FIG. 10 is a diagram showing the area relationship between the check sizes of a checkerboard test pattern and misconverged regions to derive formulas for interpolation; and
FIG. 11 is a diagram showing an example of the areas in which the amount of misconvergence is determined.
The projection scheme 100 for a conventional color PTV system is shown in FIG. 1. A rear projection screen 102 receives a composite image from the three CRTs 104, 108 and 112. Each CRT has an associated group of deflection coils (not shown) for applying a deflection current for deflecting an electron beam made to strike a phosphorous surface, and convergence dipoles (106, 110 and 114) for applying correction waveform currents for proper convergence. The CRT 104 projects all of the red light of the composite image, while the CRTs 108 and 112 project all of the green and blue light, respectively, to produce a full color composite image for viewing.
Because the CRTs 104 and 112 project images from an angle α away from the normal 116, distortions in the red and blue images result, typically as shown in FIG. 2. For example, the green CRT 108 may produce an image 202 with various forms of distortion which give it a non-rectangular shape. The red CRT 104 may produce an image with the contours of shape 204, and the blue CRT 112 may produce an image with the contours of shape 206.
The aforementioned distortions result not only in misalignment of colors which lead to false composite colors on the viewing surface 102, but also lead to both improper image sizes as well as well as other abnormalities sometimes noticeable to the viewer.
Therefore, the partial images must be corrected both to form rectangular shaped partial images of the proper dimensions, and to insure that the three partial images properly coincide. To eliminate the various distortions mentioned above, correction current waveform are fed to the convergence dipoles.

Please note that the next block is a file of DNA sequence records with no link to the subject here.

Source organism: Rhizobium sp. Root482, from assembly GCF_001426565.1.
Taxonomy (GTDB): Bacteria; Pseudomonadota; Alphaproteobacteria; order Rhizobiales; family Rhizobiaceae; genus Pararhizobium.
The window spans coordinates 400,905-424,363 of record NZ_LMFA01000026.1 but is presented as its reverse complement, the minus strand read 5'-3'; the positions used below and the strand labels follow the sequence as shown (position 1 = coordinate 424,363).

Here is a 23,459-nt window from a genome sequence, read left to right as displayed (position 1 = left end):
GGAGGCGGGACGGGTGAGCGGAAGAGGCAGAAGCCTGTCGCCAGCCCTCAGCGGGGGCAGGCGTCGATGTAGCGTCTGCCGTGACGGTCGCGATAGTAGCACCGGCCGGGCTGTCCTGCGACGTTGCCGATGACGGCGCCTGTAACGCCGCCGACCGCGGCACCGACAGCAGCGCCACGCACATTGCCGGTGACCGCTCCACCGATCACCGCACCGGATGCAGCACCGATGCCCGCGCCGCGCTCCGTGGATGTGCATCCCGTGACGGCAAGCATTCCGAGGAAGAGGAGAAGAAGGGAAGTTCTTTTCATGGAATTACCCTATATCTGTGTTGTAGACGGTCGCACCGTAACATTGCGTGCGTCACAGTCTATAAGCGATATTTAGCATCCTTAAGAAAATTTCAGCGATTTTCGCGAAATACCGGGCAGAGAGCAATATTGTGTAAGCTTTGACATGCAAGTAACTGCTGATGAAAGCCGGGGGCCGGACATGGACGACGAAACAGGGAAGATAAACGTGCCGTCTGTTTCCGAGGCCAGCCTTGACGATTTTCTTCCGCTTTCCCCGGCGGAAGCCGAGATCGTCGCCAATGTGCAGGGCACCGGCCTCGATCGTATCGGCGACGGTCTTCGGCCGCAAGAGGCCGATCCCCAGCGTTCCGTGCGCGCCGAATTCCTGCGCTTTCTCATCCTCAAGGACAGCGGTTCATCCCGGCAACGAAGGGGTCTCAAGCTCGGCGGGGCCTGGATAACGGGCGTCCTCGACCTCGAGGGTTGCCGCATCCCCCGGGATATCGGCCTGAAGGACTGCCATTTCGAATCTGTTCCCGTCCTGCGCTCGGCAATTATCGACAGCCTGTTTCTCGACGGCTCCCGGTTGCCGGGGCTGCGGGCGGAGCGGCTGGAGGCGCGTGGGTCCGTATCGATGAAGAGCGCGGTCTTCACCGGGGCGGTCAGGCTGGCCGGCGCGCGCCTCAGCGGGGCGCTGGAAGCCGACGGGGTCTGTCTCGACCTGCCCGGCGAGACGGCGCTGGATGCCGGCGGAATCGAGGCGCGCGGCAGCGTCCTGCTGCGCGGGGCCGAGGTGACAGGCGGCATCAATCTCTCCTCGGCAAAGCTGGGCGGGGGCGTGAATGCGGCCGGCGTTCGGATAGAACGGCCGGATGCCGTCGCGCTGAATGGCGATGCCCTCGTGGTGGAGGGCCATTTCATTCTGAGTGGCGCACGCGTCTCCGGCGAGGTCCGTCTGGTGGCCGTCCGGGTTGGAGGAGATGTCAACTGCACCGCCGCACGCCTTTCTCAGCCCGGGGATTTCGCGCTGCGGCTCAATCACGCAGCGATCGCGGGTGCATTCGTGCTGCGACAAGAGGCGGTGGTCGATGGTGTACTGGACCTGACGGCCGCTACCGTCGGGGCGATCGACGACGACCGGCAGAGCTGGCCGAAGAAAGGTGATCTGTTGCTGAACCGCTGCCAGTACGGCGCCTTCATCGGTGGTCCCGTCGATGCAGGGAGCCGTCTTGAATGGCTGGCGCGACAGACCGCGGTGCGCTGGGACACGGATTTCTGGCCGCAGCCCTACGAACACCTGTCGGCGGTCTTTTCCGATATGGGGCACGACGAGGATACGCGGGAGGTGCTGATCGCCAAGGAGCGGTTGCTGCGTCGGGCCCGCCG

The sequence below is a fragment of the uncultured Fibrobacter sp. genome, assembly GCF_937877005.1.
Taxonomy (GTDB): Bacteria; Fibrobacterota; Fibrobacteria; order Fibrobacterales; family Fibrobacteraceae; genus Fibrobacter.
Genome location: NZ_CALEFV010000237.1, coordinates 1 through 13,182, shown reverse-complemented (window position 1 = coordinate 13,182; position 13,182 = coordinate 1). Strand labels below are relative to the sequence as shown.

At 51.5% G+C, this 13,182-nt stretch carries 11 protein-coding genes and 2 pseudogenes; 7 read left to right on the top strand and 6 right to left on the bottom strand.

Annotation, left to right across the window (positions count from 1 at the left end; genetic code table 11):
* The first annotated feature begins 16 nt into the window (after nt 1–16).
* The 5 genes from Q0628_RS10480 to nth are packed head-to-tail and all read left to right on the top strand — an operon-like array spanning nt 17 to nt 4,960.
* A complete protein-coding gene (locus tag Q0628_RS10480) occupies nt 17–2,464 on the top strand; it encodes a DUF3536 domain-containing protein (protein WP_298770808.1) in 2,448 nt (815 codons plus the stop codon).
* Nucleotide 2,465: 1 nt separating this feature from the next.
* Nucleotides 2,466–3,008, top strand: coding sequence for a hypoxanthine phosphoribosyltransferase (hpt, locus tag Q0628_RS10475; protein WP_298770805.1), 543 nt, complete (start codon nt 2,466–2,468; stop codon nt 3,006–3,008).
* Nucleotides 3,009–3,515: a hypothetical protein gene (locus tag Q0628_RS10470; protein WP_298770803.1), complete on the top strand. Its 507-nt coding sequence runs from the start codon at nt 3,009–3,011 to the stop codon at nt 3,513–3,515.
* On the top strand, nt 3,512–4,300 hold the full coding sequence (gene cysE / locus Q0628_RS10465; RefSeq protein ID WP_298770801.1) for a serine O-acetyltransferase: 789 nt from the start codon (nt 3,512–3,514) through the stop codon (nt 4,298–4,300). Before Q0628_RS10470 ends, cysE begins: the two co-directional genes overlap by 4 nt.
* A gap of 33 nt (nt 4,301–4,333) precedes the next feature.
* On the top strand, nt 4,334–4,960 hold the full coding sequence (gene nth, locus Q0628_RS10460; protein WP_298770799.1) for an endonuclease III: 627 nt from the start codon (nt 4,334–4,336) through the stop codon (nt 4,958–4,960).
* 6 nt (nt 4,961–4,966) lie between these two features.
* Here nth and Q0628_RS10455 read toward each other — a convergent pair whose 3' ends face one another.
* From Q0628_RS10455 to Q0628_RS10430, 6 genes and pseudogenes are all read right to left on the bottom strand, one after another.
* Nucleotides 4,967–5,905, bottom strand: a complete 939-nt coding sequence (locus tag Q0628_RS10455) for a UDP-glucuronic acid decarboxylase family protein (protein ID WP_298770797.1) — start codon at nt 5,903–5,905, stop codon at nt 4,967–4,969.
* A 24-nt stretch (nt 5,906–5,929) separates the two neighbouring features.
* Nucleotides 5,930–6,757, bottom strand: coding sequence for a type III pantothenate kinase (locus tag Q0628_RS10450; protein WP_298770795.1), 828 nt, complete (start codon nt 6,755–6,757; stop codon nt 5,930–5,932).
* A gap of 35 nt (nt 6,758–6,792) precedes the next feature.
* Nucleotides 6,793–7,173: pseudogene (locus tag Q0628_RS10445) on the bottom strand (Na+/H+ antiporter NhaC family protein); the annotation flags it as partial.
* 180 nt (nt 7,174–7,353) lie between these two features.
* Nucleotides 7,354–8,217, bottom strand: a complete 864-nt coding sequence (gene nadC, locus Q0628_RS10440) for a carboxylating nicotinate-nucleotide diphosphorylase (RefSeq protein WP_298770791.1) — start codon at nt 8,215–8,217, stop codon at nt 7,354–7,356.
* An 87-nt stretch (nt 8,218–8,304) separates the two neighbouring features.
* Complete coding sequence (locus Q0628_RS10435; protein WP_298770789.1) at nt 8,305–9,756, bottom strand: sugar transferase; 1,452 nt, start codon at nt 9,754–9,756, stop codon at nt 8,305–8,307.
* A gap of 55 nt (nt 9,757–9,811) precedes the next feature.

The production of these correction waveforms typically is controlled by a group of attenuators, each corresponding to a different aspect of convergence--for example, the trapezoidal distortion due to the oblique projections of the images from the red and blue CRTs onto the screen 102. Each CRT is fed a horizontal and a vertical correction waveform with the coefficients of the terms in the equations representing the waveforms being determined by a separate attenuator. Listed below are typical vertical and horizontal waveforms, Cx(X,Y) and Cy(X,Y), respectively.
(1) Cx(X,Y)=Cdcx+CorxY+CsxX+CkxXY+CtxX2 +CbxY2 +CpcxXY2 +CacxX2 Y+CcsxX2 Y2
(2) Cy(X,Y)=Cdcy+CoryX+CsyY+CkyY2 +CtyXY+CbyX2 +CpcyX2 Y+CacyXY2 +CcsyX2 Y2
The coefficients are as follows:
Cdc=overall shift ("disparity")
Ck=keystone distortion due to oblique projection in the vertical direction
Ct=trapezoidal distortion due to oblique projection of red and blue images sources in horizontal direction
Cpc=pincushion distortion due to curvature of the faceplate
Cac=asymmetric corner distortion
In prior art systems, adjustment of each coefficient/attenuator simultaneously causes changes in the geometry and convergence of the image at a large number of locations. Thus, the convergence of prior art PTV system is a tedious one.
The present invention greatly facilitates the ease of convergence. It is accomplished by simple local adjustments of convergence at only a limited number of locations--9 in the preferred embodiment. FIG. 3 shows a display screen 302 with the 9 conveniently chosen local adjustment locations or points 304.
Without specifying the values, the cartesian coordinates of the local adjustment points are as follows
______________________________________(-x, +y) (O, +y) (+x, +y)(-x, O) (O, O) (+x, O)(-x, -y) (O, -y) (+x, -y)______________________________________
As a result of applying the current through the convergence dipoles for proper convergence at the local adjustment points, there are 9 solutions for the 9 unknown coefficients for each of the horizontal and vertical directions.
In the X-direction:
In the Y-direction:
The manually adjustable potentiometers of typical PTV systems are replaced by a system with digitally programmable attenuators that are controlled by a microprocessor system.
FIG. 4 shows a convergence control panel 400 for the preferred embodiment. The various buttons displayed may contain light emitting diodes (LEDs) so that a button is illuminated when depressed. The "TV" button 402 is illuminated during normal operation of the PTV system--i.e., when no convergence adjustments are being made